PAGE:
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  • Writer's pictureAlistair

Starting the habitat survey



After getting the sheep off the land, the next most important thing is to work out what we have at Cefn Garthenor in terms of habitat. That will provide a baseline against which progress can be measured and will also help to determine what should be done in various areas. I simply do not have the expertise or knowledge to do this on my own, so have enlisted Rob Parry at INCCymru to lead the way. There is of course a cost to this, but Rob’s help is invaluable. With 210 acres spread over around 60 fields this process will take four of five days. So, what does the habitat survey involve? Essentially, we look at a relatively contained and uniform area, typically a field, but sometimes part of a field if there was a marked divide (for example a marshy bit and very dry bit) or even a track, which is likely to have formed its own habitat due to different use (tracks are great because they are unlikely to have been grazed or fertilised). We then list all the flora and fauna we find. At this time of year much of the wildflower stock is flowering, so relatively easy to spot. We look at what is in the hedges, what is growing in the verges and then into the field. Plus, we note whatever insects, birds or signs of other animals we hear or see. It is an overview, as opposed to a very detailed survey of a square meter. Things will be missed, but realistically there are limits given the time allocated. We take photos and have a list of what is there. So perhaps 30 to 60 species. It may be raining, and it is all scribbled in a notebook on the move. I also use a voice recorder on some days. Rob will come up with a general descriptor. A field a farmer may like for grazing would an “improved” field. That is bad for my purposes … it means a monoculture of bright green rye grass which has been fertilized. “Semi-improved” would be less uniform, with more other type of grass and plant life … in the case of Cefn Garthenor some Self-Heal or Birds Foot Trefoil, perhaps Red Clover or Creeping Buttercup, plus Thistles. Better for nature. “Unimproved” would be rougher still from a farmer’s perspective … best from the perspective of getting nature back. But we also have large areas of Marshy Grassland, some Wet Heath, Woodland and Wet Woodland.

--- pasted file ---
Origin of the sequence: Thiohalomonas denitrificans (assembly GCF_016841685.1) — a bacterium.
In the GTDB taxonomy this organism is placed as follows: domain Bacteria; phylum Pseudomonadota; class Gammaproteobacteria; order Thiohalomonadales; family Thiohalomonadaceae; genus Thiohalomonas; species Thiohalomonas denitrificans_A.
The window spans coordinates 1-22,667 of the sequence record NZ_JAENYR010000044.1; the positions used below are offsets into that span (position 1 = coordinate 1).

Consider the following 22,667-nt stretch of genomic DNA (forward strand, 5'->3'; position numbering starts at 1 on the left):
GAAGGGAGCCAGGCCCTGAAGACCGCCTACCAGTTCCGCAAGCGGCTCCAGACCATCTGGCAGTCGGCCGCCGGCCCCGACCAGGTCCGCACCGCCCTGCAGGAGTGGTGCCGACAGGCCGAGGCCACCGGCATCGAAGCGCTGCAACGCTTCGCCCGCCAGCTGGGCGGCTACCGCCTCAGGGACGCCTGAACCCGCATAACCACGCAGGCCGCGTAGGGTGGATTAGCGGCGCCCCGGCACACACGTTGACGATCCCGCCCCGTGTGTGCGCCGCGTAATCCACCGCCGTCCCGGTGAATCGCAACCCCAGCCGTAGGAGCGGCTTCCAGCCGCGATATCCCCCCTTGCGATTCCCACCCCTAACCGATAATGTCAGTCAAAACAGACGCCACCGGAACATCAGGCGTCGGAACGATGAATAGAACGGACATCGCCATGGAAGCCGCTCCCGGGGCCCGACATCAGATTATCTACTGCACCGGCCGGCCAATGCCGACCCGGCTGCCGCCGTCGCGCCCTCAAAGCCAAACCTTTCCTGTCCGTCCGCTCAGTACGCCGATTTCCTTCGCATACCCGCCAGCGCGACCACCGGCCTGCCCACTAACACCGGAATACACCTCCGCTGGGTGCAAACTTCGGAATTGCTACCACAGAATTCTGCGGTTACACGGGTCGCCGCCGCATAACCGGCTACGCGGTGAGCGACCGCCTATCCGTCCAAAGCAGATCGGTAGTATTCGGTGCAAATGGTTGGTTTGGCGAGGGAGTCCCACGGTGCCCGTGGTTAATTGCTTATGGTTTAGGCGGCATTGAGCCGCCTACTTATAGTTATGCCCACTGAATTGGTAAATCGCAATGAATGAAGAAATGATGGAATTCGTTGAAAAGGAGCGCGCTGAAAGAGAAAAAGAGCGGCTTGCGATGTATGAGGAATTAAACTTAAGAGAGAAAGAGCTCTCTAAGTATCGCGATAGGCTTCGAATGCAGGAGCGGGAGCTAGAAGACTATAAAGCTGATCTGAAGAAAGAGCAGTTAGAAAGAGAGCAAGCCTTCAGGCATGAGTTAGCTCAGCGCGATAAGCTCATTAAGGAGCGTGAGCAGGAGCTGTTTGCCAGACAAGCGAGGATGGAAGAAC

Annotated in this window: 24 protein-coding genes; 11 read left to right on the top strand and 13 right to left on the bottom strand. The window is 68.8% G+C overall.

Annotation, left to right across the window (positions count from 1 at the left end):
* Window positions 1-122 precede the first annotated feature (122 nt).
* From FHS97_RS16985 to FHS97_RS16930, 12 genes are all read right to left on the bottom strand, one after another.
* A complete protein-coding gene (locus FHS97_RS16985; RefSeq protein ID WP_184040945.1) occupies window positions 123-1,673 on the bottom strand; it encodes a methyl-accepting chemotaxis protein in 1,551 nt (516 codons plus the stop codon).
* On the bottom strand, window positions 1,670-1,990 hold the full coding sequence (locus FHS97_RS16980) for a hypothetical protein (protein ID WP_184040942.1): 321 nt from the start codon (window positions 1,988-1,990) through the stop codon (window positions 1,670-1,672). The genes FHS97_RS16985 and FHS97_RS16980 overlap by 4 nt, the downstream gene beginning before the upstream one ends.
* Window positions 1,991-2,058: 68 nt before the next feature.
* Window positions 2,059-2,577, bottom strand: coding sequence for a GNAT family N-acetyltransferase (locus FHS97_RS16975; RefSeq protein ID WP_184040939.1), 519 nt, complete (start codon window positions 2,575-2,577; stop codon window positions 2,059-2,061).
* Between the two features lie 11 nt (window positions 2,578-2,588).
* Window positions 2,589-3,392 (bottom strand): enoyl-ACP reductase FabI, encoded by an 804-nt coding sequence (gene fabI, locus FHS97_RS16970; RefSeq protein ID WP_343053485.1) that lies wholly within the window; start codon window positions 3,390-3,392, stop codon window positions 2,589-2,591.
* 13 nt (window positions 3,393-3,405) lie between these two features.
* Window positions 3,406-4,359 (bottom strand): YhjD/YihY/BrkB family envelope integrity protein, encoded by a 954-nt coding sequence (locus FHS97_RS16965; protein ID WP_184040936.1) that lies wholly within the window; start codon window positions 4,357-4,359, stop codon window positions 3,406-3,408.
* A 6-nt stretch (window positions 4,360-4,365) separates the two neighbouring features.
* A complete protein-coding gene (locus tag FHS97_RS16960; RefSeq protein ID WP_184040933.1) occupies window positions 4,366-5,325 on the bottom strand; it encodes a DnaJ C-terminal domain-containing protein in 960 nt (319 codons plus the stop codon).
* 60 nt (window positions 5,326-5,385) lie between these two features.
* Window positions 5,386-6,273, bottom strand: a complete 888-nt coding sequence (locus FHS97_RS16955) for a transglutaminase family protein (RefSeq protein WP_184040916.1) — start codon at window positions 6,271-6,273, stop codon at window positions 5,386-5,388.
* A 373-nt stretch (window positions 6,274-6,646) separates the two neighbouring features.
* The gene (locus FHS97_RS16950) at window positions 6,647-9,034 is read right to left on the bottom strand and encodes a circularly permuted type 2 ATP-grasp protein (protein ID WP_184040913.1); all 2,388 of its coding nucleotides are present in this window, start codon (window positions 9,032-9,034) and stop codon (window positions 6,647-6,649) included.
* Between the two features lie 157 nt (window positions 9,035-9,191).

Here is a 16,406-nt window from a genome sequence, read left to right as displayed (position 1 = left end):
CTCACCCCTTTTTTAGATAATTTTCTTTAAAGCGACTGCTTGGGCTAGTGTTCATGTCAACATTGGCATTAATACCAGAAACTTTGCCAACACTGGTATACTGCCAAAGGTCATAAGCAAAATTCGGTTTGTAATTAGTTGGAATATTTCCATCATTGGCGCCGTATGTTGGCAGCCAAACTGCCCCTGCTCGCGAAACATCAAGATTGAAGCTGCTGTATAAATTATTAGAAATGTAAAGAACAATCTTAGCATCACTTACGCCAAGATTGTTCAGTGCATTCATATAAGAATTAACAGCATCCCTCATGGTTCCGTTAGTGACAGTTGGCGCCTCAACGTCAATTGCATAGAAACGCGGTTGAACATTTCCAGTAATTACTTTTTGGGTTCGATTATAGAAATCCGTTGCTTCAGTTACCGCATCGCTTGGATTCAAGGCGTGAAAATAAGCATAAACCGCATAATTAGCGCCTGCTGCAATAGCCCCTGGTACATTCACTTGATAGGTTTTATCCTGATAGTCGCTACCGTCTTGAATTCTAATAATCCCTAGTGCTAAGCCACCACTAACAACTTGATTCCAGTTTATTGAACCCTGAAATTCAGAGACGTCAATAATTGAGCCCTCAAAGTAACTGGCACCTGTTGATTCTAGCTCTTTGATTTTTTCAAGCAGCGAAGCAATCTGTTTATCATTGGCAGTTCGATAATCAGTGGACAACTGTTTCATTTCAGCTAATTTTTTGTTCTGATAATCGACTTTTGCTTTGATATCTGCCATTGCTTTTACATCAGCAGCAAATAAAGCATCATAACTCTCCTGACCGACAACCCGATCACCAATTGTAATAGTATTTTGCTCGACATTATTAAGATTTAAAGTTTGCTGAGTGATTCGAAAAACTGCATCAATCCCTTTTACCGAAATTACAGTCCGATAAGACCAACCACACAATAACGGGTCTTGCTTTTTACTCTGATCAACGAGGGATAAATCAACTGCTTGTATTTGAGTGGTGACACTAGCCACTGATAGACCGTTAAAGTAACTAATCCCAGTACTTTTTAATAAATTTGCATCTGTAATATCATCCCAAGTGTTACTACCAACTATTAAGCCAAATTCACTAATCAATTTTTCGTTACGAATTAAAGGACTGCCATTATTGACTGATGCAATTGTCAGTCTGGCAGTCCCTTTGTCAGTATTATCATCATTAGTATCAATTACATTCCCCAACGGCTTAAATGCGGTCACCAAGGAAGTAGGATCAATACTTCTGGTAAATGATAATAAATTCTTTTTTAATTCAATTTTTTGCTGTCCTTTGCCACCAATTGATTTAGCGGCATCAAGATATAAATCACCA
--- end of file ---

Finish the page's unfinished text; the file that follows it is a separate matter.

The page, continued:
Pictured below clockwise from top left (a) track (b) felled trees in soft rush (c) silver birch plantation (d) self heal (e) ringlet butterfly (f) six spot burnet moth on marsh thistle



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